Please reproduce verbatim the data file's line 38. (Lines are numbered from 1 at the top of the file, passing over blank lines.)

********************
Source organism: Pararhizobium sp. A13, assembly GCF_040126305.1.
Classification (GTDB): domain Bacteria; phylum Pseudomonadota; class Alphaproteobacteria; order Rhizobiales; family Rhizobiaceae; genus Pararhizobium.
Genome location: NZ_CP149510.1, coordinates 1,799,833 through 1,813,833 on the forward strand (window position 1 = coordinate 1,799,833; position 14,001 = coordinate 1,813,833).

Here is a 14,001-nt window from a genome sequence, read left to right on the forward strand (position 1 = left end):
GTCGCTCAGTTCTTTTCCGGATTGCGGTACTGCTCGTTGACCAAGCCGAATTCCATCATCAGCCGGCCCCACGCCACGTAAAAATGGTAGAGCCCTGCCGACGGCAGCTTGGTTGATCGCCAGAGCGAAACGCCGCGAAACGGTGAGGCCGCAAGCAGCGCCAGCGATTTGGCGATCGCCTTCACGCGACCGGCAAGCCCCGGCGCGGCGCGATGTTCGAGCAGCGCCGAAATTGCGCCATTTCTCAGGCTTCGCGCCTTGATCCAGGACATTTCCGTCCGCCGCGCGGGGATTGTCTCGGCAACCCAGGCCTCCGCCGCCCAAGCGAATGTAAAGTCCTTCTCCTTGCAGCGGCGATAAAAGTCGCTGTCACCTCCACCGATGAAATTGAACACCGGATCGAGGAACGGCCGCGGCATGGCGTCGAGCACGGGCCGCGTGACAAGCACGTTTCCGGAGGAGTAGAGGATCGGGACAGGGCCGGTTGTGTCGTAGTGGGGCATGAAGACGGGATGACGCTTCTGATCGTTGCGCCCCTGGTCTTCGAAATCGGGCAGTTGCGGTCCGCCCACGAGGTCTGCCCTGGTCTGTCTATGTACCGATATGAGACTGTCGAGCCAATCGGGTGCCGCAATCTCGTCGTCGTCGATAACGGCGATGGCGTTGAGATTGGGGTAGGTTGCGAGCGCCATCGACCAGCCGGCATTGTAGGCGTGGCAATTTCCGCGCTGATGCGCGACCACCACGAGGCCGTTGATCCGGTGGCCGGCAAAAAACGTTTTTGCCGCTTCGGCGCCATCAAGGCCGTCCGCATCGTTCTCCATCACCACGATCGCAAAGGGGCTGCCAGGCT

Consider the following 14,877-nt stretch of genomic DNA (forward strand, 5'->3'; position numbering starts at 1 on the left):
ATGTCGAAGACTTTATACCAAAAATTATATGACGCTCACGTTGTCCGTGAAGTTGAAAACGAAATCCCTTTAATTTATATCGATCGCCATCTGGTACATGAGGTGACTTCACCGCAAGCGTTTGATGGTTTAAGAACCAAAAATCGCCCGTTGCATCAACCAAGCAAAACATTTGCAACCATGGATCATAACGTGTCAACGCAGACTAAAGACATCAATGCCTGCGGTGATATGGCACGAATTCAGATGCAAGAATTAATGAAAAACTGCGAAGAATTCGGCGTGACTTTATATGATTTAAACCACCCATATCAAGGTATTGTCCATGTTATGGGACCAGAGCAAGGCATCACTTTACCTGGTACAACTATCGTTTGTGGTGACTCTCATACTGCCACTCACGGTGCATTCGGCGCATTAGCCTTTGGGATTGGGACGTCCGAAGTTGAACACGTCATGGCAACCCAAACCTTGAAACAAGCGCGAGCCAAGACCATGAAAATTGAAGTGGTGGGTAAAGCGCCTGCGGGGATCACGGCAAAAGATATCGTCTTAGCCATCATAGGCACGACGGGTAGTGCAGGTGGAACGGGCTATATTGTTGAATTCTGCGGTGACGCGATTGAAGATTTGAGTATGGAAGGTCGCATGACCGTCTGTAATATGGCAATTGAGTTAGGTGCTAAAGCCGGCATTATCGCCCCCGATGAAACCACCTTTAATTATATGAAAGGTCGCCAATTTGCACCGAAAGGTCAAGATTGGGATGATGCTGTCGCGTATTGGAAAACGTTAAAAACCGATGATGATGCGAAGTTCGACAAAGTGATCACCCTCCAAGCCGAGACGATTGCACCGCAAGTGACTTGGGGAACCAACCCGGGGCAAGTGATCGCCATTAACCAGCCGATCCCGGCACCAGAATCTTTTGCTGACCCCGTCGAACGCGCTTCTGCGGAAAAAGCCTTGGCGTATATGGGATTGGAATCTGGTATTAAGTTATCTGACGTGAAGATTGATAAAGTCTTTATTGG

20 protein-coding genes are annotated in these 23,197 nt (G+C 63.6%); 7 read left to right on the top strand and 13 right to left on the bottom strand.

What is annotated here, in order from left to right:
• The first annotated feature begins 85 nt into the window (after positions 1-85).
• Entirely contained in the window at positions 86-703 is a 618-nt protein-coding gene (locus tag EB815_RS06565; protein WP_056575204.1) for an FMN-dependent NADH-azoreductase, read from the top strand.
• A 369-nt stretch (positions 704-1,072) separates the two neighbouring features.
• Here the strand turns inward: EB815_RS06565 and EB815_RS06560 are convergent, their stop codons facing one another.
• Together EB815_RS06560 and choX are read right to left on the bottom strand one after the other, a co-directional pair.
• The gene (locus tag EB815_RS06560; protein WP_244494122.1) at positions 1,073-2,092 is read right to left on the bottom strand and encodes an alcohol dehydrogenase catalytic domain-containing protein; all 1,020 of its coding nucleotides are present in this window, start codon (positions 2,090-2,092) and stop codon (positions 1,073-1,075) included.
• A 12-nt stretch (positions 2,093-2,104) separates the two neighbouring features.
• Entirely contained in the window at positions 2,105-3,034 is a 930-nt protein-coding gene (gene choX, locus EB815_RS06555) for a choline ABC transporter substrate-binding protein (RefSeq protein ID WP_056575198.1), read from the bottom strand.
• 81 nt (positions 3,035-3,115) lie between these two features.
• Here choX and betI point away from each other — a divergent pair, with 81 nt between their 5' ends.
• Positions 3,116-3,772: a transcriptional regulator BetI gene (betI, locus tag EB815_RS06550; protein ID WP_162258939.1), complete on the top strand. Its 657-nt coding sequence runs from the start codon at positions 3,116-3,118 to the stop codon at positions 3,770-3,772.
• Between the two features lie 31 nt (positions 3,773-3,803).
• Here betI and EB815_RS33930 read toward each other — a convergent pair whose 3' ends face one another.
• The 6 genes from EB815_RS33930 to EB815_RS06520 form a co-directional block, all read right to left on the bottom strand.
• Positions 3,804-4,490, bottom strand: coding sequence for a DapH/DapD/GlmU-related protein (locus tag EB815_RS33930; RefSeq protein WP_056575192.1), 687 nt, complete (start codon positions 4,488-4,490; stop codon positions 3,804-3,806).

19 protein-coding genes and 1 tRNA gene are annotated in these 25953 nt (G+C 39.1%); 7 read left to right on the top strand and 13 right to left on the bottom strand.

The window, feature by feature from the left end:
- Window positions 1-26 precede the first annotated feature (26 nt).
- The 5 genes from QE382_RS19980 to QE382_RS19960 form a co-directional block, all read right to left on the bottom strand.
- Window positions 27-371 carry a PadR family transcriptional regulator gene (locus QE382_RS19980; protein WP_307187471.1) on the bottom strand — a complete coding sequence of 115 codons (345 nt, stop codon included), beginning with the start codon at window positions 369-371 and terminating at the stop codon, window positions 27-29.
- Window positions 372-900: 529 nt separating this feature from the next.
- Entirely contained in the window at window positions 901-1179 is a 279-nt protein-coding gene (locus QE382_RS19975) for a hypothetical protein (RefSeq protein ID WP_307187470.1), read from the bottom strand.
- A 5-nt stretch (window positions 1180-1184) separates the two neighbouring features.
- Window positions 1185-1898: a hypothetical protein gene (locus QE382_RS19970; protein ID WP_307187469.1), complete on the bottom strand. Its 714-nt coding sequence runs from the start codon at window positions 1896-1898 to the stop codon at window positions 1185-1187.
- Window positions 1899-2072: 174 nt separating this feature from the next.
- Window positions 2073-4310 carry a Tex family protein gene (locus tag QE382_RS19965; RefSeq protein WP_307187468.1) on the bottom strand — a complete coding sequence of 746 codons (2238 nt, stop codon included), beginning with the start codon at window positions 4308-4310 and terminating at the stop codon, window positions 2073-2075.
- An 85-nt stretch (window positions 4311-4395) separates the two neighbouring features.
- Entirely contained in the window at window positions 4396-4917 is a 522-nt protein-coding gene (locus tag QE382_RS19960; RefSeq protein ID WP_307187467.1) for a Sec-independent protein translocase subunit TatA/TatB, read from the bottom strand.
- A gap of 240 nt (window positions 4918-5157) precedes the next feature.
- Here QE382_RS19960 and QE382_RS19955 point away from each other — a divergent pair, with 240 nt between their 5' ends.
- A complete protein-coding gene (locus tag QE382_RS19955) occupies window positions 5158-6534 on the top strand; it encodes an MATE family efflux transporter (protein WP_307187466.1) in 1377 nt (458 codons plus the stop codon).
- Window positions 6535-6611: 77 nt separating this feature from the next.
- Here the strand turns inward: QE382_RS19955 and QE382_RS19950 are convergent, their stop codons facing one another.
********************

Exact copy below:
- A gap of 240 nt (window positions 4918-5157) precedes the next feature.